SchmameReviews: Monster Hunter 3 Ultimate
I’ve played every Monster Hunter game that exists, and have even go so far as to enlist a former girlfriend’s Korean social security equivalent to sign up for an Asian exclusive Monster Hunter MMO. (With her permission, of course.) And until Monster Hunter 3 Ultimate for the WiiU/3DS the series didn’t make a damn bit of sense to me, no matter how much I wanted it to. And that is the highest praise I can give to this latest version of Monster Hunter: it finally makes sense.
For those not in the know, Monster Hunter is a series of games from Capcom about, as the name implies, hunting monsters. Despite its phenomenal successes in Japan, Monster Hunter has never had quite the same appeal in the rest of the world and a big part of that is that Monster Hunter is designed from the ground up to be played multiplayer. Of course, Americans are no strangers to online multiplayer, just go look at how many people are playing League of Legends and DoTA2. But overtime we’ve fallen out of the practice of gaming together. This is largely because we don’t spend as much time together as friends and families as we used to, due to increasing demands on our time from jobs and the like, and we also don’t commute on public transit nearly as often as the Japanese do. It was not an uncommon sight to see to strangers playing Monster Hunter together on a Tokyo subway. And that’s the kind of multiplayer that Monster Hunter thrives on, despite the existence of its online functionality.
And it’s when I got my friends together in the same room to play, that Monster Hunter finally made sense.
The basic path of Monster Hunter goes like this: harvest resources from the world so you can make bombs, traps, healing and restoration items, ammo, and food for yourself. Then, when you think you’re ready, go hunt a big ass monster. Kill it. Harvest its materials and make new weapons and armors from its corpse. Then harvest more resources so you can go out and fight a bigger monster, to make better armor and weapons, so you can fight an even bigger monster. Rinse. Repeat. There’s a flimsy premise of a story but you can safely ignore it.
Monster Hunter is about killing monsters.
But more than that it’s also about being prepared. And when I played Monster Hunter alone my preparation and success or failure was on me alone. It was my wasted time, and no one else’s. But when I played with others I found myself working to get better gear before we met for that week’s hunts, because I’ll be damned if I’m the one who causes us to fail at our mission. I would spend hours upon hours working on the fastest way to play songs with my Hunting Horn so I could get our party the buffs it needed as fast as possible. The addition of other human beings made Monster Hunter more than just a loot frenzy, it made it into a game where our shared survival was something I wanted to happen, and that meant I had to do everything in my power to make it happen.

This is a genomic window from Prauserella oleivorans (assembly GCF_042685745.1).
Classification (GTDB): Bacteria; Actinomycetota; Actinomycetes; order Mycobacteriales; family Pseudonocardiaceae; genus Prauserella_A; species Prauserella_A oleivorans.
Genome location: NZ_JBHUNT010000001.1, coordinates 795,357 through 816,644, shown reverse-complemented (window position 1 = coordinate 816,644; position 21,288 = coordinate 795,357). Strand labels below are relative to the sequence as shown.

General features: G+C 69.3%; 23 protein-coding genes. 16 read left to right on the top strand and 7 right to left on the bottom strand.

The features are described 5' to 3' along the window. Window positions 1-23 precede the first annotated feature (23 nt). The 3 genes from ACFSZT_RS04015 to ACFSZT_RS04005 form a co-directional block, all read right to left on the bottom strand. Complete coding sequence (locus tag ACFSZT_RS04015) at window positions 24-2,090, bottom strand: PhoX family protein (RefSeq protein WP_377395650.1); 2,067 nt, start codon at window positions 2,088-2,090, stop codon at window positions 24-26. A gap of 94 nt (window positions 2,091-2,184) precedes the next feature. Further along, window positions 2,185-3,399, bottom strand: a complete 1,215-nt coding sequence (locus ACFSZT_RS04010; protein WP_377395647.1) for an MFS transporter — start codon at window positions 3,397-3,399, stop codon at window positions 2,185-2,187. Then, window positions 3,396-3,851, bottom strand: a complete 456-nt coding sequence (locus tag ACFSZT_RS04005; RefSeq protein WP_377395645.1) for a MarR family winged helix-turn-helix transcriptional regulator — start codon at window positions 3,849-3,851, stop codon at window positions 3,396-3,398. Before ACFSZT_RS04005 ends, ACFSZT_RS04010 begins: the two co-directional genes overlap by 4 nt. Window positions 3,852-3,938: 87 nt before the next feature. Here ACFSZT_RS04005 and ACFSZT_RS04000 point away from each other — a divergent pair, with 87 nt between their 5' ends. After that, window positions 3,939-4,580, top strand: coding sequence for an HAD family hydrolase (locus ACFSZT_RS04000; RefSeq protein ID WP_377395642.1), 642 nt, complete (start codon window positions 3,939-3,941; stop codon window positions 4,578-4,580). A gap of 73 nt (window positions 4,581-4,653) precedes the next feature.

Of course, being on the WiiU the series has looked better than it ever has before. The music is appropriately, if generically, epic during the fights with bosses. The controls are precise in the way that Dark Souls’ controls are precise, they reward you for knowing what you’re doing and punish you for swinging around aimlessly like a child with a plastic sword. Even the addition of the ability to transfer data between 3DS and WiiU is a wonderful new feature. If you have a WiiU the WiiU version is the clearly superior version of the game, but the 3DS version is very solid as well. (Though you’d be far better served having a 3DS XL when playing Monster Hunter 3 Ultimate.)
And the game isn’t without its flaws. There is practically no in game help or tutorial of any kind (despite its existence in older games) and if you want to figure out what you’re doing you’ll need the internet or an experienced friend. At times the differences between the two UIs in the WiiU and 3DS versions is distracting, but this is only relevant to those who are playing on both versions. There’s also the omnipresent issue of Monster Hunter games where the camera is apparently operated by a drunk and stoned AI, but it’s easily compensated for once you get used to it. And sometimes the game feels arbitrarily difficult, which is a huge turn off and is an easy way to brick-wall with this game.
If you have friends with a 3DS or a WiiU there is not a better game in existence to play together with them, in the same room, spread across a sofa and living room floor, than Monster Hunter 3 Ultimate. It is a test of teamwork and camaraderie, but also a shining example of how much fun it is to play games with other people in the room.
Monster Hunter 3 Ultimate is available right now for 3DS and WiiU.